WASHINGTON – The Federal Communications Commission is working to crack down on scam artists.
On Monday, Federal Communications Commission Chairman Ajit Pai proposed the adoption of new rules banning malicious caller ID spoofing of text messages and international calls.
“Scammers often robocall us from overseas, and when they do, they typically spoof their numbers to try and trick consumers,” said Chairman Pai. “Call center fraudsters often pretend to be calling from trusted organizations and use pressure tactics to steal from Americans. We must attack this problem with every tool we have. With these new rules, we’ll close the loopholes that hamstring law enforcement when they try to pursue international scammers and scammers using text messaging.”
The proposal comes after a bipartisan statement from more than 40 attorneys general, asking the FCC to adopt the new rules.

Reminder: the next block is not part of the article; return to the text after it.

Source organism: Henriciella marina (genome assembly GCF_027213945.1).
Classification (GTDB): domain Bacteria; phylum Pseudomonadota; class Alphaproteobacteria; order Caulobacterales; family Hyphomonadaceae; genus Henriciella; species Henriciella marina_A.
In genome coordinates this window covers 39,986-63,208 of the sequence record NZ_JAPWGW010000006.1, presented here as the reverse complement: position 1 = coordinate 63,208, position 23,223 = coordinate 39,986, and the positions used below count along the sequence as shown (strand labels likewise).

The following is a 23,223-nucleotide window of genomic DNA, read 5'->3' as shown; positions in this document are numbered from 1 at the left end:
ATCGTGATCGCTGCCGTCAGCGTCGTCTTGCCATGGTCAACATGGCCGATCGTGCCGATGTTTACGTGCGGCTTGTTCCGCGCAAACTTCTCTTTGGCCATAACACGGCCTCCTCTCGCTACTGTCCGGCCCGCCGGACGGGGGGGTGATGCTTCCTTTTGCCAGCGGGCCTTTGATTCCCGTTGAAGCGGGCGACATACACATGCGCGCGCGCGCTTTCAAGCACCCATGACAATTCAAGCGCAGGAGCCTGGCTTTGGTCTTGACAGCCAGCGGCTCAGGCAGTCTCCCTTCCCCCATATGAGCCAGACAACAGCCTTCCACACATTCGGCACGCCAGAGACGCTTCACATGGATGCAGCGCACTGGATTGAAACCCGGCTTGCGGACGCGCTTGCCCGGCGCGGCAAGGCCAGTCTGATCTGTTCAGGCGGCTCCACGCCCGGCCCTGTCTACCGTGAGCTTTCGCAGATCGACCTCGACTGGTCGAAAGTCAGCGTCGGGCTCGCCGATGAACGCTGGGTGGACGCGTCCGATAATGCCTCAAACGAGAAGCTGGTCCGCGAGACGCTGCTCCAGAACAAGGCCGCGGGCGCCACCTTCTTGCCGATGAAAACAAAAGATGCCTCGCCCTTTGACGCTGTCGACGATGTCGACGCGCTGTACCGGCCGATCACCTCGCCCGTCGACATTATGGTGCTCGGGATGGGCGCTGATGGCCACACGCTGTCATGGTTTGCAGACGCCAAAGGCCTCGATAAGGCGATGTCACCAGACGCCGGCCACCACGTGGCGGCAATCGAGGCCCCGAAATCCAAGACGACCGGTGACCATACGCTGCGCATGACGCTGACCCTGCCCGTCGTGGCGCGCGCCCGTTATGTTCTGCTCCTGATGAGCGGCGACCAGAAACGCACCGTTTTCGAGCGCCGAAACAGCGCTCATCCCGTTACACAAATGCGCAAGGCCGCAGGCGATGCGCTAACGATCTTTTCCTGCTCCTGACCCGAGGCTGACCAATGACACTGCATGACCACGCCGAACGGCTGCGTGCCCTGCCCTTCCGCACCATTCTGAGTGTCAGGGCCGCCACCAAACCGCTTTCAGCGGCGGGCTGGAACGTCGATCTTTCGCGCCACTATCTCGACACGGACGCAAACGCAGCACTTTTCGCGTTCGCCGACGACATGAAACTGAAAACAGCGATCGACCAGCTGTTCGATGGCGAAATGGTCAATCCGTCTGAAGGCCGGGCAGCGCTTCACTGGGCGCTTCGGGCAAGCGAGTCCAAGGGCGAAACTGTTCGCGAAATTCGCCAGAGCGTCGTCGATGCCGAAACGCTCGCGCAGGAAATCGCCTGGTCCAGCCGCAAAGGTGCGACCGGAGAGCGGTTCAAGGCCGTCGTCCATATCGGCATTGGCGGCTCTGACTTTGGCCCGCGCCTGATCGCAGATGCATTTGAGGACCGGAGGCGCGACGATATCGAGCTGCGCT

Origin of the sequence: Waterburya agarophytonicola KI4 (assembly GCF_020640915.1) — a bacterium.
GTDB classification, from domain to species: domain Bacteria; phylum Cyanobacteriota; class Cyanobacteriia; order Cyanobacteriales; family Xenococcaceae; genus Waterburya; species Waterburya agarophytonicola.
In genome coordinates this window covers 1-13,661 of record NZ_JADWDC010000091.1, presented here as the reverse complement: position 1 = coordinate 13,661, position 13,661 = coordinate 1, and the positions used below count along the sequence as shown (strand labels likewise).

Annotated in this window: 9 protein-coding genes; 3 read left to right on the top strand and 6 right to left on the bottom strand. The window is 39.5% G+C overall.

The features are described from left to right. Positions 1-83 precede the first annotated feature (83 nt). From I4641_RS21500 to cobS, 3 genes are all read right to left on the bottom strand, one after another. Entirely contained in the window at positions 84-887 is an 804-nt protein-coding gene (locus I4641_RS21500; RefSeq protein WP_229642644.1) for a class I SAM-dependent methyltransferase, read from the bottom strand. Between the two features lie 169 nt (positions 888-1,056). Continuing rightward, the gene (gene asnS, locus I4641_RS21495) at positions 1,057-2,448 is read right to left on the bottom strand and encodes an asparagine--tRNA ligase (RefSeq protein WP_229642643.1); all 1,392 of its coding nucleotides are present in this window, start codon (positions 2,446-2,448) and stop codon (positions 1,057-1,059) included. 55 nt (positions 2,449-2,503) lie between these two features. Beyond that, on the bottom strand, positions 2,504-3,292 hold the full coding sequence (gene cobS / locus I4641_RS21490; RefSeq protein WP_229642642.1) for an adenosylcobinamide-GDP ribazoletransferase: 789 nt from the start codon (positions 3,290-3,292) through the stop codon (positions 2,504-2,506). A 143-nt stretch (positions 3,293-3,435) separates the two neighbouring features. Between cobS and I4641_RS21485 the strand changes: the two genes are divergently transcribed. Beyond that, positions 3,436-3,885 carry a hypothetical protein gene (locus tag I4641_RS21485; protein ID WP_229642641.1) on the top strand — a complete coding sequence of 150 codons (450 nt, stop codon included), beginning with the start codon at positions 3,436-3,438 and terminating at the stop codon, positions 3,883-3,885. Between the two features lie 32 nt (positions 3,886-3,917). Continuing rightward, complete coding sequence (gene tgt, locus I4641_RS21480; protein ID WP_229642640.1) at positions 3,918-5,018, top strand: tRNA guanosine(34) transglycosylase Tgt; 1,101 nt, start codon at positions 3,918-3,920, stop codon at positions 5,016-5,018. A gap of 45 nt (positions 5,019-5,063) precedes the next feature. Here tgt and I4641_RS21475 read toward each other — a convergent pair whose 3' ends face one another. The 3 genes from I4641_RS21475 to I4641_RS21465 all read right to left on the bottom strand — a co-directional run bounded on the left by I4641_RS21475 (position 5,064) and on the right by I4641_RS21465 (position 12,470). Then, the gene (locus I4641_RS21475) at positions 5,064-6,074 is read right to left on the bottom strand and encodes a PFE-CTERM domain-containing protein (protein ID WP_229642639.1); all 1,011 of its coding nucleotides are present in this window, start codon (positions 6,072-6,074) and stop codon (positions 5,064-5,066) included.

“The proposed rule changes would broaden the authority of the Commission to hold these criminals accountable for the significant harm they inflict on U.S. consumers. As State Attorneys General on the front lines fighting these scammers, we are acutely aware that many of these calls are coming from criminals, located overseas, utilizing caller ID spoofing, and we are also seeing more scams being perpetrated via text message, as contemplated in the RAY BAUM’S Act,” a letter from attorneys generals read.
The new rules would ensure that the agency is able to bring enforcement actions against scammers who spoof text messages and those who seek out victims in this country from overseas.
The FCC received more than 35,000 complaints about caller ID spoofing in the first six months of 2019.
The commission will vote on the new rules during its Aug. 1 meeting.